Horses Have Disappeared from American Life—But They Shouldn’t

Maddy Butcher  /  4 Min Read  /  Culture

Maddy Butcher ponies two horses and rides another in southwestern Colorado. Photo: Beau Gaughran

Some 5,500 years ago in Kazakhstan, there was light bulb moment when man looked at Equus caballus and thought, “Hey, I can ride that thing.”

Since then, we’ve fought wars and built worlds on horses’ backs.

Fast forward to the beginning of the 20th century; Americans have 20 million horses. Every family, on average, has more than one. Folks start and end their days on horseback or on a horse-drawn wagon. For the bulk of its early growth, this country was made categorically better because of horses.

Nearly every American town has vestiges of those horse lives. But carriage houses, hitching posts and post roads have become unremarkable remarks in travel guides. Though they are lauded as American icons and preserved in memes and brands, horses have lost their relevance in everyday function. They are expendable. (Just ask the Unwanted Horse Coalition, in Washington D.C., which estimates that 170,000 horses become “unwanted” every year.)

Horses are disappearing from the world as beasts of burden. They’re still here, of course. But fewer and fewer of them have jobs. If you were to follow a logical course, you’d put horses in museums and zoos.

Horses are already there. The American Museum of Natural History produced The Horse exhibit a decade ago. At the Hogle Zoo in Salt Lake City, horses are on display. Okay, they’re mustangs. But we know that mustangs are domestic horses turned loose from their jobs awhile back.

There are about four million horses in the U.S. now. In the last century, we’ve made mammoth advances. We get places faster. We do things more quickly. Yet, we are not necessarily healthier and happier. Research shows what we’ve been shedding is valuable, even essential to our well-being.

Time outside. Time with animals. They are key factors in crafting a vibrant life.

Research shows horses may be the most effective “feel good” animals. Indeed, the number of horse-related therapeutic centers is steadily increasing. This burgeoning community is helping to successfully repurpose horses from beasts of burden to Beasts of Being.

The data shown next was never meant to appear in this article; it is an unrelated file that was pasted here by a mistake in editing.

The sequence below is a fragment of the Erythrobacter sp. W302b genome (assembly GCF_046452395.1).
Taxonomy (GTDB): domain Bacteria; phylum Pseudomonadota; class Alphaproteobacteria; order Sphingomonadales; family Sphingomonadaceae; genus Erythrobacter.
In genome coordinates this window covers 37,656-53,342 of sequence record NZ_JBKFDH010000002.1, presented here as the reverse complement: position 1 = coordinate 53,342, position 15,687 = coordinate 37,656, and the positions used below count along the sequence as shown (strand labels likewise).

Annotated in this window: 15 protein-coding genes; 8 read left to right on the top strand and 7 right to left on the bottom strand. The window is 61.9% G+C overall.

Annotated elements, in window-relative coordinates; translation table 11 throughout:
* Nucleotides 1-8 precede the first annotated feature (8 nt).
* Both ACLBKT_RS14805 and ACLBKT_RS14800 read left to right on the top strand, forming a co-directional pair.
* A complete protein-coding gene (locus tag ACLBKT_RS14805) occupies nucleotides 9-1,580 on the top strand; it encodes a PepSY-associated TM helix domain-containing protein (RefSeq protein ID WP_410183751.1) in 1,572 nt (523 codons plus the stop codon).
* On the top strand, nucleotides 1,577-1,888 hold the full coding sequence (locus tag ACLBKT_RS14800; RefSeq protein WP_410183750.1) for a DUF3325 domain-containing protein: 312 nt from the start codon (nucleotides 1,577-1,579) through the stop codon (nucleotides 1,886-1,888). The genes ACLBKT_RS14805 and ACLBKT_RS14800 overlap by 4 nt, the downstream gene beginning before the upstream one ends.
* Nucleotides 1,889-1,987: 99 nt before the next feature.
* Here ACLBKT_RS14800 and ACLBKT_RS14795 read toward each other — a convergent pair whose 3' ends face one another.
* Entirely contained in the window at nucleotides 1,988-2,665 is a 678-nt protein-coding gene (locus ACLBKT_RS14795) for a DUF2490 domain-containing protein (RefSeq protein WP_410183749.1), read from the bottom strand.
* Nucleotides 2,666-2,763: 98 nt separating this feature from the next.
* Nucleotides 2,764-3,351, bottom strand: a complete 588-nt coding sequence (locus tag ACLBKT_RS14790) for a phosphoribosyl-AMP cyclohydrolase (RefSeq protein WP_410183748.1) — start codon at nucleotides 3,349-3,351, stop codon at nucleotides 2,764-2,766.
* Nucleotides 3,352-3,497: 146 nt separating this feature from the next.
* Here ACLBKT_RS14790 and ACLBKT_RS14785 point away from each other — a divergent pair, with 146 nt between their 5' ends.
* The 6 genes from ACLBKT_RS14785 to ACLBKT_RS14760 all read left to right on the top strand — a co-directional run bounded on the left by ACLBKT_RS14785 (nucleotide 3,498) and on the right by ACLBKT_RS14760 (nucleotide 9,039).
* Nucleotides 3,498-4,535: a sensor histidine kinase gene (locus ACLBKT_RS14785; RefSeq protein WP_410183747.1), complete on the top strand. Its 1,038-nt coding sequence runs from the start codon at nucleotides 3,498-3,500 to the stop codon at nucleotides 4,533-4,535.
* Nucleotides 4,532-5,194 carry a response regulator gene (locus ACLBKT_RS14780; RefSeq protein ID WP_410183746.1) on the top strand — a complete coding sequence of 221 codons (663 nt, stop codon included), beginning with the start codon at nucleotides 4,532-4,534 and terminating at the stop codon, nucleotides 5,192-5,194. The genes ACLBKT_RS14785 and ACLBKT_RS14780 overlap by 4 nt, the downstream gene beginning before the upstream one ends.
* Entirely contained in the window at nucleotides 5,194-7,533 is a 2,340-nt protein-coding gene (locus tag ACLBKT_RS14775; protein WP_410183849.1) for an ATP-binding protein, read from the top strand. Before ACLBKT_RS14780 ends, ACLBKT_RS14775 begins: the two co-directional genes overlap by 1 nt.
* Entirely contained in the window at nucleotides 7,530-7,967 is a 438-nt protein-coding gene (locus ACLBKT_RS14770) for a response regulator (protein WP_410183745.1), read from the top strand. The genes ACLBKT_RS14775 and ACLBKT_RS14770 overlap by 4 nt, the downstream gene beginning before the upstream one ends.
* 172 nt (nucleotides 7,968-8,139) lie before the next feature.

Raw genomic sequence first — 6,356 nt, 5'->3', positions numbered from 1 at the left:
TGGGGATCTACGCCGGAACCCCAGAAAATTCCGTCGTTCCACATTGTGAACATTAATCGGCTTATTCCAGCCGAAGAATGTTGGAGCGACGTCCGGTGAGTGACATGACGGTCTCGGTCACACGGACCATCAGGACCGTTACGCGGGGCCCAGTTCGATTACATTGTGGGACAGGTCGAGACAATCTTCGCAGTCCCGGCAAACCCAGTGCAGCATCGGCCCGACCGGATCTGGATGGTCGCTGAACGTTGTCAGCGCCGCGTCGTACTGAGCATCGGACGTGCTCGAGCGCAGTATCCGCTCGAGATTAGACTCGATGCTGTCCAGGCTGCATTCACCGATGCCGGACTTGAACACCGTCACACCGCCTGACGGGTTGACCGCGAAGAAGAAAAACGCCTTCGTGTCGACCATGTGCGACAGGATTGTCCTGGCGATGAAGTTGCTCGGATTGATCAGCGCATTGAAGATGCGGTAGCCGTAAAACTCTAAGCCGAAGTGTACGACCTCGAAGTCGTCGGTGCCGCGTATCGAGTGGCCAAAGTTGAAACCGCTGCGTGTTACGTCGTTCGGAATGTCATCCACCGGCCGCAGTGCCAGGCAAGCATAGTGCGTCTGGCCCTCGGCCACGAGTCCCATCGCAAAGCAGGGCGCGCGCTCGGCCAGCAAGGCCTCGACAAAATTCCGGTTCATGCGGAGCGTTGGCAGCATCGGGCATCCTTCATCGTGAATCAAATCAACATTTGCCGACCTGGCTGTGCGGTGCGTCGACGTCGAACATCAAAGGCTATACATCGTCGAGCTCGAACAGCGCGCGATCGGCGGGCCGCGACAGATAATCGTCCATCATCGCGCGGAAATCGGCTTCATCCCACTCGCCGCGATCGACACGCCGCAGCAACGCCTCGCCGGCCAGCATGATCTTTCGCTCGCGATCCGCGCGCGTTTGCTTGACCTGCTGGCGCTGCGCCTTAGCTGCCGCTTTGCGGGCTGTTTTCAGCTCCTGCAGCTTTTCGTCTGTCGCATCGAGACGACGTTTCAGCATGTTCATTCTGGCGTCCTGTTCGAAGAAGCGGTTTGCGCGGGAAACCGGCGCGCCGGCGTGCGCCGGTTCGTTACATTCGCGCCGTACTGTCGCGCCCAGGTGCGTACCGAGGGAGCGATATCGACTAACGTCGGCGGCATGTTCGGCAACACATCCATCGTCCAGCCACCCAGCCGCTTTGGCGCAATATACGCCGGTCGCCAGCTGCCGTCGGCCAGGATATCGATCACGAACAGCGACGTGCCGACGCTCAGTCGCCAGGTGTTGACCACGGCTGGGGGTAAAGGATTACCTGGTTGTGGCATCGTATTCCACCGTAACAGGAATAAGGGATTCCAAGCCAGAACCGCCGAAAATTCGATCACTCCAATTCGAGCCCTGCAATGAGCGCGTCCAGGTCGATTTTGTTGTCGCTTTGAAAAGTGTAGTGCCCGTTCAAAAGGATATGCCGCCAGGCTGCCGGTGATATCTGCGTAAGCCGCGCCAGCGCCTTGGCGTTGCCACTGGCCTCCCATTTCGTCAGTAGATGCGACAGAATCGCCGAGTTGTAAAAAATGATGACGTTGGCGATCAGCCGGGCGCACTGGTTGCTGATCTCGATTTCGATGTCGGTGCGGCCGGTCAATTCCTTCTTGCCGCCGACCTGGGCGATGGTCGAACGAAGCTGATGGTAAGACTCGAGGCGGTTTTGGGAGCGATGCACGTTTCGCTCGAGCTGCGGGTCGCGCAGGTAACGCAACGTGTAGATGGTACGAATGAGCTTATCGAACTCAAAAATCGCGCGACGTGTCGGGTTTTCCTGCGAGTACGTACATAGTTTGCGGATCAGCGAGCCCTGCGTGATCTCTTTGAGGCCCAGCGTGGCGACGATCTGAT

What we horse owners know as horse time is being rebranded as equine therapy, equine-assisted learning, equine-facilitated therapy, etc. These various entities have discovered what we’ve always known, but perhaps taken for granted: Hanging around horses makes you feel good.

There are two reasons why this is so.

Imagine you’re standing by a horse, with one arm draped over its back. Listen to its breathing. Place your face in its mane and smell that musky, pleasing scent. Feel heat radiating from its thousand-pound body. Put your ear to the belly and listen to its incessant gurgling. Watch the eyes and ears. Those ears swivel independently; one might be on you, while the other might point toward the wind. Those eyes are the biggest in the mammalian world and the horses’ field of vision is expansive, about 300 degrees.

If you let yourself, it’s easy to become immersed in the horse’s presence. And that’s the point. Immersion is therapeutic.

Maddy works with her friend’s filly on public land near her home. Photo: Beau Gaughran

Maddy works with her friend’s filly on public land near her home. Photo: Beau Gaughran

The second explanation is that engaging with horses for any prolonged period of time becomes an earned partnership. With horses, we learn about respect, trust, consistency and boundaries. It’s very much a two-way deal and, therefore, it’s more valuable. It’s a relationship that’s harder to obtain and maintain than one with a dog or a cat.

The qualities of horse time also make it more effective than gardening, listening to music or scores of other activities marketed to address one’s well-being.

The realization and growth of horses as effective therapists is not unlike that moment, eons ago, when Kazakhs considered the domestication of horses for the first time.

Now, in the 21st century, horses are being upcycled. They are transitioning from livestock to listeners. We horsewomen and men widely undersell the psychological benefits of our equine partners. Who has time to natter on about this touchy-feely stuff when there are trails to ride, cows to move, hay to haul? We—the ones steeped in this life, with sore backs, stinky clothes, no vacation days and slim wallets—are the first to roll our eyes when hearing about yet another “incredible, life-changing encounter” at one of those therapy outfits.

If you lived in the Himalayas, would you ooh-and-ahh at the mountains every day?

But just as ranchers and mountain bikers are hitching their wagons for conservation efforts, horse owners need to partner with this new, growing population. Let them relabel horse time as “therapy.” That’s okay, I say.

Horses need these new jobs. If they’re already ending up in zoos and museums and if cowboys and hunters are swapping them for quads, what lies ahead for our beloved equines? What I’m suggesting is that we take a hard look at where we’ve been and we’re going as a society. Let’s make sure horses are in it. As Guan Zhong, a Chinese politician and scholar who lived from 725-645 BC, wrote:

We can use the wisdom of an old horse.
Release the old horses and follow them,
And thereby reach the right road.

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